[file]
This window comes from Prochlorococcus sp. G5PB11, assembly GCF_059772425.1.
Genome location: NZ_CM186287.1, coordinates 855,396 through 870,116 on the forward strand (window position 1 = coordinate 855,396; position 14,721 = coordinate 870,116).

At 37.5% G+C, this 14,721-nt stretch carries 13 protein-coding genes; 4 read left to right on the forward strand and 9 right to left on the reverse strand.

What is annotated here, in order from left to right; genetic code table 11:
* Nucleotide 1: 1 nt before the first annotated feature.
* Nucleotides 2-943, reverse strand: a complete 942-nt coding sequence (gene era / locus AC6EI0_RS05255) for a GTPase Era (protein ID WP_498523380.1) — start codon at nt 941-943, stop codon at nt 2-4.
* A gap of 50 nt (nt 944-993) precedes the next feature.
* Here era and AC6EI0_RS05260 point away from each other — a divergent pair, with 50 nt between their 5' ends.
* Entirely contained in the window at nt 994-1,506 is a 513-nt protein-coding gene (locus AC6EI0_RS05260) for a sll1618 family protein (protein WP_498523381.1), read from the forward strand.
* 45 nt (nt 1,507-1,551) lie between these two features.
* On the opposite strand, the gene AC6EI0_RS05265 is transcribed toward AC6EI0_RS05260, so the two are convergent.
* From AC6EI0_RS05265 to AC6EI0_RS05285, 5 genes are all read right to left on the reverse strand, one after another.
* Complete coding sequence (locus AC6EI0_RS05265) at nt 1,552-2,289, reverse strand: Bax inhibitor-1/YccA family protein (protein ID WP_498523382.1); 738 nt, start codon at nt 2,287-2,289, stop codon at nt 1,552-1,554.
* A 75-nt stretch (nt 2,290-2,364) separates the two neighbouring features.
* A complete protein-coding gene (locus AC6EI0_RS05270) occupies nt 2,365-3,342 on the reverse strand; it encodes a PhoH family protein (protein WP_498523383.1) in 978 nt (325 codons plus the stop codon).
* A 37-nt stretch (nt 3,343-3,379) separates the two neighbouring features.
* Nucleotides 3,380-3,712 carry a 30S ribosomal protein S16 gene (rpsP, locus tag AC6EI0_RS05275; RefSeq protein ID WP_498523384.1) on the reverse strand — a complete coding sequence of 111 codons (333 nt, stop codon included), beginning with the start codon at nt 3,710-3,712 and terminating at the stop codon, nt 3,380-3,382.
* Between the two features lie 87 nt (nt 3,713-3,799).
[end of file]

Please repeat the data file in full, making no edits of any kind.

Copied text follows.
This window comes from Prochlorococcus sp. G5PB11, assembly GCF_059772425.1.
Genome location: NZ_CM186287.1, coordinates 855,396 through 870,116 on the forward strand (window position 1 = coordinate 855,396; position 14,721 = coordinate 870,116).

At 37.5% G+C, this 14,721-nt stretch carries 13 protein-coding genes; 4 read left to right on the forward strand and 9 right to left on the reverse strand.

What is annotated here, in order from left to right; genetic code table 11:
* Nucleotide 1: 1 nt before the first annotated feature.
* Nucleotides 2-943, reverse strand: a complete 942-nt coding sequence (gene era / locus AC6EI0_RS05255) for a GTPase Era (protein ID WP_498523380.1) — start codon at nt 941-943, stop codon at nt 2-4.
* A gap of 50 nt (nt 944-993) precedes the next feature.
* Here era and AC6EI0_RS05260 point away from each other — a divergent pair, with 50 nt between their 5' ends.
* Entirely contained in the window at nt 994-1,506 is a 513-nt protein-coding gene (locus AC6EI0_RS05260) for a sll1618 family protein (protein WP_498523381.1), read from the forward strand.
* 45 nt (nt 1,507-1,551) lie between these two features.
* On the opposite strand, the gene AC6EI0_RS05265 is transcribed toward AC6EI0_RS05260, so the two are convergent.
* From AC6EI0_RS05265 to AC6EI0_RS05285, 5 genes are all read right to left on the reverse strand, one after another.
* Complete coding sequence (locus AC6EI0_RS05265) at nt 1,552-2,289, reverse strand: Bax inhibitor-1/YccA family protein (protein ID WP_498523382.1); 738 nt, start codon at nt 2,287-2,289, stop codon at nt 1,552-1,554.
* A 75-nt stretch (nt 2,290-2,364) separates the two neighbouring features.
* A complete protein-coding gene (locus AC6EI0_RS05270) occupies nt 2,365-3,342 on the reverse strand; it encodes a PhoH family protein (protein WP_498523383.1) in 978 nt (325 codons plus the stop codon).
* A 37-nt stretch (nt 3,343-3,379) separates the two neighbouring features.
* Nucleotides 3,380-3,712 carry a 30S ribosomal protein S16 gene (rpsP, locus tag AC6EI0_RS05275; RefSeq protein ID WP_498523384.1) on the reverse strand — a complete coding sequence of 111 codons (333 nt, stop codon included), beginning with the start codon at nt 3,710-3,712 and terminating at the stop codon, nt 3,380-3,382.
* Between the two features lie 87 nt (nt 3,713-3,799).